A hospitality hub for the future26 July 2019
In April, operators from across the MENA region gathered at the Arabian Hotel Investment Conference to discuss how best to synchronise for success. Hotel Management International looks back on those three days and the topics discussed, deals signed and challenges anticipated by regional stakeholders.
Expectation among attendees was high for this year’s Arabian Hotel Investment Conference (AHIC). Held in the airy halls of the Waldorf Astoria in Ras Al Khaimah, UAE, on 9–11 April, AHIC would feature up to 66 corporate sponsors and partners – including Accor, Hilton and the Radisson Hotel Group – as well as 137 speakers, watched by over 850 hotel investment decision-makers all eager to know how best they could be ‘Synchronised for Success’, this years’ conference theme.
“We look forward to welcoming the region’s most senior hotel investors, developers, operators and world-class speakers to share insights, and exchange knowledge and opportunities that will drive the tourism and hospitality sector forward,” said Haitham Mattar, CEO of the emirate’s tourism development authority, in anticipation of the conference’s proceedings.
Visitors were not disappointed. With the conference’s main focus being the ongoing tension in the owner-operator relationship, guests were treated to their own ‘Day of Disruption’, with a keynote address given by Sebastien Bazin. What is needed above all, claimed Accor’s chief executive, is for regional operators to move from delivering a product-centric offering for guests towards a client-centric one.
“The level of interaction we have with our guests is not good enough,” said Bazin. “We only see them three or four times a year. We need to have an interaction with our guests that is hopefully three times a month – and maybe someday, three times a week.”
Timing is crucial
This assessment was echoed by Maria de la Fuente Corrales, a travel industry analyst at Google and one of a number of speakers invited to AHIC from related industries. Above all, de la Fuente argued for a simple and seamless digital experience for guests during the booking process.
“When it comes to mobile, if your site takes more than three seconds to load, more than 50% of people will just leave,” she said. “They will not wait for the site to load. You are missing more than 50% of your traffic to your website because you have not optimised your site.”
The answer, concluded de la Fuente, was for delegates to consider moving from simply gleaning answers about customers from their data to anticipating their needs. One might imagine this will be essential in understanding how to approach catering for the growing millennial market, two thirds of who book hotel rooms using their smartphones, according to PwC analyst Chinmay Shukla.
“If there is one segment that needs to be targeted, it’s millennials,” said Shukla. “Based on studies for the next 15 years – so, 2020–35 – millennials will be at peak spending power.”
A time for recognition of those making an impact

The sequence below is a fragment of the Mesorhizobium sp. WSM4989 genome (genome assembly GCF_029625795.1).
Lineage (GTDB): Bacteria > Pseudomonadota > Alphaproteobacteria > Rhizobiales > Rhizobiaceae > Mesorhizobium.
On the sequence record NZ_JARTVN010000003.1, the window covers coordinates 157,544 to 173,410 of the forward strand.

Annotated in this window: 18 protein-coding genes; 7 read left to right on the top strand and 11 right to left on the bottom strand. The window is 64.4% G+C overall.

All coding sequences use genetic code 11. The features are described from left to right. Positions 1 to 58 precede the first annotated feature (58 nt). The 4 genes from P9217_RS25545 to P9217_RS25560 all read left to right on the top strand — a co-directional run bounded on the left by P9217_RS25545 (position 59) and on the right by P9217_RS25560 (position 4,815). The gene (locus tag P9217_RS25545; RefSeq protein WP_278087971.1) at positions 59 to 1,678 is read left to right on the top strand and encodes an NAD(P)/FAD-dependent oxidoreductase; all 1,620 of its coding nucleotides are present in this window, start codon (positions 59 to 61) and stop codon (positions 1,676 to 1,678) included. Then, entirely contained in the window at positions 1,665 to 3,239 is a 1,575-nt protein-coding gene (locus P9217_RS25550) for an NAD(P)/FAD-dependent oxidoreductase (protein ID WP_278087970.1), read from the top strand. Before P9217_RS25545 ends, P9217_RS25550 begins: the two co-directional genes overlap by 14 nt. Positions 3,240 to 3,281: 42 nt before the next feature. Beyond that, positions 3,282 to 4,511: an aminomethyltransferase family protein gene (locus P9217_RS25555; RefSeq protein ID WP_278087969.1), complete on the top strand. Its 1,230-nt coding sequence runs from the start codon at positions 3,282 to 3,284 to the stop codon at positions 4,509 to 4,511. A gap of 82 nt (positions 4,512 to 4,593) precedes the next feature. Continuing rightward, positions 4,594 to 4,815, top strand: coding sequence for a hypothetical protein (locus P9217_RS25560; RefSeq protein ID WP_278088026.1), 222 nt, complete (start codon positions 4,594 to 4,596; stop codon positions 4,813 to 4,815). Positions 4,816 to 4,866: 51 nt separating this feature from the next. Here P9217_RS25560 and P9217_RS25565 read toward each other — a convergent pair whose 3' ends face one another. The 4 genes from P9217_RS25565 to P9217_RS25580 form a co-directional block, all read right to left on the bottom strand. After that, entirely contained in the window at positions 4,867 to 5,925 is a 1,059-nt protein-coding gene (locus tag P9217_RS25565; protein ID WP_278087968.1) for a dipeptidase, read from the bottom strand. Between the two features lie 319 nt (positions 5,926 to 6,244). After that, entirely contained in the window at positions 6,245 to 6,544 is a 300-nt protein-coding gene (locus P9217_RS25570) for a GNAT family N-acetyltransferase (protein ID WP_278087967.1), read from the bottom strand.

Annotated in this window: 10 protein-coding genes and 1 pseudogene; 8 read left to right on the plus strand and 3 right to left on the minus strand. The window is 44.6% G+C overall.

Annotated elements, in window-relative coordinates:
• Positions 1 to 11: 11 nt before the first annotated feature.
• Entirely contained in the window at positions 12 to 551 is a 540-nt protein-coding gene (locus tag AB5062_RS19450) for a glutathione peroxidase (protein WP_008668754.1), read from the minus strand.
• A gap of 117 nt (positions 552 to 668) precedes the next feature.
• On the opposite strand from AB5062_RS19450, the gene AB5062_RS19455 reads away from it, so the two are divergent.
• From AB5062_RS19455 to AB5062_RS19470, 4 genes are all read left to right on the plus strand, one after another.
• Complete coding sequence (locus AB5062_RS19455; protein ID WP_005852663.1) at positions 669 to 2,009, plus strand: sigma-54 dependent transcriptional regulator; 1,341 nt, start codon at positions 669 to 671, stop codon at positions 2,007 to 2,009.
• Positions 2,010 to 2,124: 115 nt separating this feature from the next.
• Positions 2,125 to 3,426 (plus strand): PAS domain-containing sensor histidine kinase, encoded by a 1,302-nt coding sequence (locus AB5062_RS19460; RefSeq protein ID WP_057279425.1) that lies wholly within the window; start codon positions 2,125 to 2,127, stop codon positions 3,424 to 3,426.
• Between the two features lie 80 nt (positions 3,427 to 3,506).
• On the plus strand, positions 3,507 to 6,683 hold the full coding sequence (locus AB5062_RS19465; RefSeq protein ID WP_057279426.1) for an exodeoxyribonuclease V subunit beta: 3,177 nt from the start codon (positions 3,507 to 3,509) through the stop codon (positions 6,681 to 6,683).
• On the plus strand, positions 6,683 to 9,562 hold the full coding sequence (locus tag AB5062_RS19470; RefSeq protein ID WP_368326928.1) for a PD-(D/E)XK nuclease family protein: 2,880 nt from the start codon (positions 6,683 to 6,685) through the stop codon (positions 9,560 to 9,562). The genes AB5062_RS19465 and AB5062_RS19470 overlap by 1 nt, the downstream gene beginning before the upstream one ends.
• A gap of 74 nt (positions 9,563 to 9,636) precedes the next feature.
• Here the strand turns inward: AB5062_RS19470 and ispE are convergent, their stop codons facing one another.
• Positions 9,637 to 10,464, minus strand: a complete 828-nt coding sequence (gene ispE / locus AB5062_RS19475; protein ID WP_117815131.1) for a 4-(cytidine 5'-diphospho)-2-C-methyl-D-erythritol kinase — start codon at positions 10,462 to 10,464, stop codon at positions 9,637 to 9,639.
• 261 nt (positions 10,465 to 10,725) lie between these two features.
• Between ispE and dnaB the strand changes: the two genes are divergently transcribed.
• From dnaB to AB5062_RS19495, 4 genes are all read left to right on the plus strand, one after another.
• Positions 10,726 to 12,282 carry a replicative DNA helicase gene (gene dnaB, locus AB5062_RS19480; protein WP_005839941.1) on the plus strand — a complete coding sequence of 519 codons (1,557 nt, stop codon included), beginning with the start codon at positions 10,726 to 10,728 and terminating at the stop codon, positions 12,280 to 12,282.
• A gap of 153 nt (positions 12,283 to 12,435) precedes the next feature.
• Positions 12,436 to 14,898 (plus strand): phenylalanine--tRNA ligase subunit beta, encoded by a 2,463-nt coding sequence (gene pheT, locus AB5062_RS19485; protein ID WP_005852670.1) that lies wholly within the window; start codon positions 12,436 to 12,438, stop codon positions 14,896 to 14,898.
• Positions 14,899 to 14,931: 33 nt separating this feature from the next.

Delegates were also treated to a celebration of the region’s best and brightest during the annual AHIC Creating Impact Awards. Winners included the event’s host, His Highness Sheikh Saud bin Saqr Al Qasimi, who received the competition’s Outstanding Leadership Award, and Sharihan Al Mashary, who became the first recipient of the Arabian Young Leader Award. Designed to celebrate the contributions of those GCC nationals in the sector aged 30 or under, Al Mashary was cited as a fine example of a young professional devoted to her colleagues and role as general manager of the Manzil Downtown in Dubai.
“Being recognised as a leader in the hospitality industry for my work, my contribution to education, youth vocational training and to achieving the UN Sustainable Development Goals for the UAE is an honour I wear as a rank on my shoulder,” she said. As part of her award, Al Mashary was granted a three-day all-access pass to AHIC events and was enrolled onto the Emirates Academy of Hospitality Management Executive Certificate programme.
The Outstanding Contribution to the Industry Award, meanwhile, was collected by Ali Hamad Lakhraim Alzaabi, founder and president of Millennium Hotels & Resorts. The operator oversees 40 hotels in the region, with another 35 set to be developed over the next few years.
“Our commitment as a brand is not only to our employees, owners and customers, but also to causes and organisations that make a difference in the lives of others,” said Alzaabi, referencing Millennium Hotel’s extensive CSR programme.
The operator’s president also emphasised the immense potential of the region’s hospitality sector, inspiring him to “introduce an array of distinct brands to the region, serving different market segments over the past 20 years”.
Before the conference closed, several operators seized the opportunity to ink new development deals and announce broader expansion plans in the region. Millennium Hotels signed two new operation agreements for properties in Dubai. The Millennium Place Barsha Heights includes over 900 rooms and serviced apartments, while the Studio M Al Barsha will comprise 155 rooms and is scheduled to open later this year.
Hilton, meanwhile, announced ahead of the conference its plans to open another 100 hotels in the region over the next five years. With almost 30,000 rooms in the Middle East already, the decision was a decisive vote of confidence in its future as a global hospitality hub. “The addition of 100 hotels will create genuine value for the economy, with some 25,000 new jobs across these hotels as they open in the coming years.”
Corporate sponsors and partners featured at AHIC, including Accor and Hilton.